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A FAMILY DISCOVERS JOY OF CHRISTMAS MOTHER, GIRLS FIND PEOPLE CARE

This is how Christmas is supposed to be.

Fresh snow blankets the outdoors. Inside, the feeling is warmth.

At one end of the small living room, a dozen presents still sit below a brightly decorated Christmas tree. At the other, 7-year-old Rebecca Pace dances and lip-syncs the words to the song "The Right Stuff" on her "New Kids on the Block" tape. Nearby her 4-year-old sister, Ashley, changes the diaper on her new Cabbage Patch doll.

Their mother, Kathy Pace, sits on a chair in the middle of the room and tries to find the words to express her appreciation to The News Neediest Fund and everyone who has made this the best Christmas for her and her two daughters.

"I've been so choked up all morning," Ms. Pace said. "Before any of this, I felt like I was kind of alone in the world. Now I've learned that people really do care. It's just an overwhelming feeling."

On July 29, fire destroyed almost all the Paces' belongings. Even Ashley's prized Cabbage Patch doll was burned almost beyond recognition.

Ms. Pace said this Christmas season reminds her of the Jimmy Stewart character (George Bailey) in the movie "It's a Wonderful Life."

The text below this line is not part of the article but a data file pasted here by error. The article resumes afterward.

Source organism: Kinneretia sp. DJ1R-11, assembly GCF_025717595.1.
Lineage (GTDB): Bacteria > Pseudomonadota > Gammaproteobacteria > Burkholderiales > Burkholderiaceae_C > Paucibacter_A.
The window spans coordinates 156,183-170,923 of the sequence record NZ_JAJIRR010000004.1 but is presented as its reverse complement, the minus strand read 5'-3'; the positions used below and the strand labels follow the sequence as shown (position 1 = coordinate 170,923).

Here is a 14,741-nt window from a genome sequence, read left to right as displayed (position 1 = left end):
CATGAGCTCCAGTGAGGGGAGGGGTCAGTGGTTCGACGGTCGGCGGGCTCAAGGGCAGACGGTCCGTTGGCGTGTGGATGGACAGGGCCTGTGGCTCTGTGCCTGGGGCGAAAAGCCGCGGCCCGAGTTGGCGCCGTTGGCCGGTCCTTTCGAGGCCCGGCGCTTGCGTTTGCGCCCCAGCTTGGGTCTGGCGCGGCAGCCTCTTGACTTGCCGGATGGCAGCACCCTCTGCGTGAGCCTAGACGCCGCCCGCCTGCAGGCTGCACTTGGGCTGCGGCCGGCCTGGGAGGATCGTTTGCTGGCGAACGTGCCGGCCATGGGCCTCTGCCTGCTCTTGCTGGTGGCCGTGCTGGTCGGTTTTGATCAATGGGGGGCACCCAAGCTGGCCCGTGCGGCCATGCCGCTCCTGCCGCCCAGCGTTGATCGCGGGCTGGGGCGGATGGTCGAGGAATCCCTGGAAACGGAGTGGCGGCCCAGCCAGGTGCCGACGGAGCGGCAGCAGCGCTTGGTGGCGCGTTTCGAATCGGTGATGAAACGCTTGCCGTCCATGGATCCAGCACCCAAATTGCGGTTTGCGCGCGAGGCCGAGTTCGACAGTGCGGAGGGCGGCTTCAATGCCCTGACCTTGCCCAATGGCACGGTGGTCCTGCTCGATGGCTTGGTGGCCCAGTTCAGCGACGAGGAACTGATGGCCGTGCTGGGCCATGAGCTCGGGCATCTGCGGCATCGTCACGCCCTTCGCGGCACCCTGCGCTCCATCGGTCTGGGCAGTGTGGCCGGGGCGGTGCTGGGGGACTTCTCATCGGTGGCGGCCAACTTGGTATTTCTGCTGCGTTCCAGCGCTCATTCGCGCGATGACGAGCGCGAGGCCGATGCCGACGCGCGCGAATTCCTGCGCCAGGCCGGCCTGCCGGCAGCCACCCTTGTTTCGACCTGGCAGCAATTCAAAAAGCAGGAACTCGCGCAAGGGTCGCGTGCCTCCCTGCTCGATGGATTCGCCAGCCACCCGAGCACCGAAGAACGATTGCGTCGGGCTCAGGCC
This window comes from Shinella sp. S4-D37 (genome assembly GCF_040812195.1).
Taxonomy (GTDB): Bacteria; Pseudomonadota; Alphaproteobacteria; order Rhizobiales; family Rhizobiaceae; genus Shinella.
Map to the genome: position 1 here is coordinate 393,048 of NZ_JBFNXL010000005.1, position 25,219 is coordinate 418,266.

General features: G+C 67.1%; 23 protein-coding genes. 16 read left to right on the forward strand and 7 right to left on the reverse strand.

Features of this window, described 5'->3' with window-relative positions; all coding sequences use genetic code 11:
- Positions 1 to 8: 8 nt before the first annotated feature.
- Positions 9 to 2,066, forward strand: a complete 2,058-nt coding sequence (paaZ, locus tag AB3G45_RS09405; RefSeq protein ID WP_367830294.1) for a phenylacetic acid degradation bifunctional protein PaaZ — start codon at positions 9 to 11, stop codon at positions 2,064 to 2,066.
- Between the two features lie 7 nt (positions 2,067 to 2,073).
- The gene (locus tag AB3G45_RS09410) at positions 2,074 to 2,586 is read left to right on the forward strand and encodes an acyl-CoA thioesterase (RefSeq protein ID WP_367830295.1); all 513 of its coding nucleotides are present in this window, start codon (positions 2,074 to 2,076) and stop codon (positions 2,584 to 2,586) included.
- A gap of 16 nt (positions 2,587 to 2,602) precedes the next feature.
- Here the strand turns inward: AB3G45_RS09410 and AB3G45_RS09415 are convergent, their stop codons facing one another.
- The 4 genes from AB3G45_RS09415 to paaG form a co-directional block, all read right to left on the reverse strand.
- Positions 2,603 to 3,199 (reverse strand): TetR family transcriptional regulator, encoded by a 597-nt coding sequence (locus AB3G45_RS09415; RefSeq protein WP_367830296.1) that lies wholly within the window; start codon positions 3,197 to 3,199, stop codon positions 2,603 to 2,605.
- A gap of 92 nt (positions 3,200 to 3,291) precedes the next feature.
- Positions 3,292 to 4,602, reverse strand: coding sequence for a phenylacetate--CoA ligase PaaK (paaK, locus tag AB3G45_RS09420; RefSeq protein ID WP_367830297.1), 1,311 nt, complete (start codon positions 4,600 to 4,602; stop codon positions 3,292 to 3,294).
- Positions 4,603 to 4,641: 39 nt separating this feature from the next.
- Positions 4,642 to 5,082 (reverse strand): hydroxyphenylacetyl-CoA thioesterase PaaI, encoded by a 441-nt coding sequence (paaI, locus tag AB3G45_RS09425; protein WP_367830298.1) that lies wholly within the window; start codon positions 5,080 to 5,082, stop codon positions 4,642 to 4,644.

"He was so down in the dumps, and I was down in the dumps," she said. "All of a sudden, everything turned around."

Perhaps it was the image of a charred children's toy or Ms. Pace's determination to finish her schooling that sparked the overwhelming response to the family's plight:

One woman sent a $100 bill with a note advising Ms. Pace to stick with her schooling, because that's one possession nobody ever can take away from her.

One family, also with a daughter named Ashley, sent 18 presents to the Paces.

A magician is doing a 45-minute show Friday for the two girls and about 20 of their closest friends.

One woman took Ms. Pace out on a shopping trip and also treated her to lunch.

Someone sent two hand-made porcelain dolls for the girls. The day the porcelain dolls arrived "was the first time I really was convinced that there is a Santa Claus," Ms. Pace said.

"Before that, I felt like every time the kids asked me for something, it was ripping my heart out."

Not this Christmas.

The girls did a windfall business Christmas Day, after the excitement of the day woke them up about 4:30 a.m.

Rebecca could open a New Kids on the Block store of her own, after receiving a New Kids lunch pail, doll, folder, posters and tapes. "I'm blushing," she admitted when she opened up a poster of Donnie, one of the New Kids.

And Ashley, in a beautiful red dress with a big red bow in back, never stopped smiling as she opened up a succession of dolls and other toys.

At one point, she stopped and said, "Mom, open up yours."

Ms. Pace also was thinking of others on Christmas Day.

"Hopefully, I'll be out of this (financial situation) by next Christmas, and then I plan to contribute to The News Neediest," she said. "I can't wait until I'm on the opposite side."

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